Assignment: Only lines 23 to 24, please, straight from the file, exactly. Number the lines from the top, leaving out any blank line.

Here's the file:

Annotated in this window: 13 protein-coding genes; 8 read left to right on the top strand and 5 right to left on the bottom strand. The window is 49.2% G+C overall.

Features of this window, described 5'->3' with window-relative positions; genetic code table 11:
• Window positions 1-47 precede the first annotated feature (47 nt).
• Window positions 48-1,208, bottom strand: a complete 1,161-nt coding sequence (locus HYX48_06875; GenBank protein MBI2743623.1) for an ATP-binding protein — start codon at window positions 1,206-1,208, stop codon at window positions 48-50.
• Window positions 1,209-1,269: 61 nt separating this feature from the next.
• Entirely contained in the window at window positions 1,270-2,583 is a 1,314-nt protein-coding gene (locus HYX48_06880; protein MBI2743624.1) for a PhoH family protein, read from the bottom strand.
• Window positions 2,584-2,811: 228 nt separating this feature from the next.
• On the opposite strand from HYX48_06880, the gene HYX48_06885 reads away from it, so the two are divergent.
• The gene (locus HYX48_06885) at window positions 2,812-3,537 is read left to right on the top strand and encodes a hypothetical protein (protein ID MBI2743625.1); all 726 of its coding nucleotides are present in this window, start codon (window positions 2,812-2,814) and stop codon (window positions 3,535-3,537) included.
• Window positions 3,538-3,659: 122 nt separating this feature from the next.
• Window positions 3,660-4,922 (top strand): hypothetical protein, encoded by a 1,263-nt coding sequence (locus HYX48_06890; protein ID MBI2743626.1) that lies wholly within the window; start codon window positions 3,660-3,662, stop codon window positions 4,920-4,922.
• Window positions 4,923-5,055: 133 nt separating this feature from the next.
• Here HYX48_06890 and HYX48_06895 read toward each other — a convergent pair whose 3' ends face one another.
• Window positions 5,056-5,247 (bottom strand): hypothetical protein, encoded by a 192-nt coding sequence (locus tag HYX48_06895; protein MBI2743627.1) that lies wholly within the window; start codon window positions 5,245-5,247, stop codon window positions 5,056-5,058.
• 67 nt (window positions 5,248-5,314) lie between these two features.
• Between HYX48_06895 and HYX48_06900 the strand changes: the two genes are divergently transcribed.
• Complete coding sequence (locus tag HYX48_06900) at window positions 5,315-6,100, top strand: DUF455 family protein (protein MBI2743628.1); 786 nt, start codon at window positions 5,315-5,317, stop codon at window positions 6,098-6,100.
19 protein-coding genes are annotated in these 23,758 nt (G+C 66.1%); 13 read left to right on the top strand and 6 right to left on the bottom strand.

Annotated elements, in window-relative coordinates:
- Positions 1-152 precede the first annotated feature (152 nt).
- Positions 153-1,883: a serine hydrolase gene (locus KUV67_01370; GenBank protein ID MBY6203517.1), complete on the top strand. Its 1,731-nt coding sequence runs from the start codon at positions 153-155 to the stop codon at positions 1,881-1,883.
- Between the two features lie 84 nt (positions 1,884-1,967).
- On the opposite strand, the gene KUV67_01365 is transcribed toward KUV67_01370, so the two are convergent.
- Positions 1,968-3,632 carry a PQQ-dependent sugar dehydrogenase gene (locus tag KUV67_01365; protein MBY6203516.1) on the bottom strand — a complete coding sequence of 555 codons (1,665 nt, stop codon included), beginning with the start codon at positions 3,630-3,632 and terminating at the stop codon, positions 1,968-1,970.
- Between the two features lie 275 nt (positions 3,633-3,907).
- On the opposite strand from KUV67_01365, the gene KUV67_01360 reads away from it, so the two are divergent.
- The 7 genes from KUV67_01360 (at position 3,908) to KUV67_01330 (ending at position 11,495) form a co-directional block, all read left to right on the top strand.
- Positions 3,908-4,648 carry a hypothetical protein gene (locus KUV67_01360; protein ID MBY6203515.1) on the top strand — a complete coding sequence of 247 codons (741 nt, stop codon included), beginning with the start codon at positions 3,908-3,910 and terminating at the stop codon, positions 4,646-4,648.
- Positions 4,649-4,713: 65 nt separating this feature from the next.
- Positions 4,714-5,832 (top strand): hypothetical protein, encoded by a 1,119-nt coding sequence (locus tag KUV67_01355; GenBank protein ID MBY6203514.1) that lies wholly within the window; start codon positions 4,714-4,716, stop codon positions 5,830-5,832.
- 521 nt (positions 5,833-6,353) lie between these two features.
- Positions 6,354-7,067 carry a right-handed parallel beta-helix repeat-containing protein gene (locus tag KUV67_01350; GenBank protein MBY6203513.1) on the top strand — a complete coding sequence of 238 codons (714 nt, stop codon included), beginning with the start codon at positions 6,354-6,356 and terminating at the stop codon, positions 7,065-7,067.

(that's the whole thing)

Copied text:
- On the opposite strand, the gene KUV67_01365 is transcribed toward KUV67_01370, so the two are convergent.
- Positions 1,968-3,632 carry a PQQ-dependent sugar dehydrogenase gene (locus tag KUV67_01365; protein MBY6203516.1) on the bottom strand — a complete coding sequence of 555 codons (1,665 nt, stop codon included), beginning with the start codon at positions 3,630-3,632 and terminating at the stop codon, positions 1,968-1,970.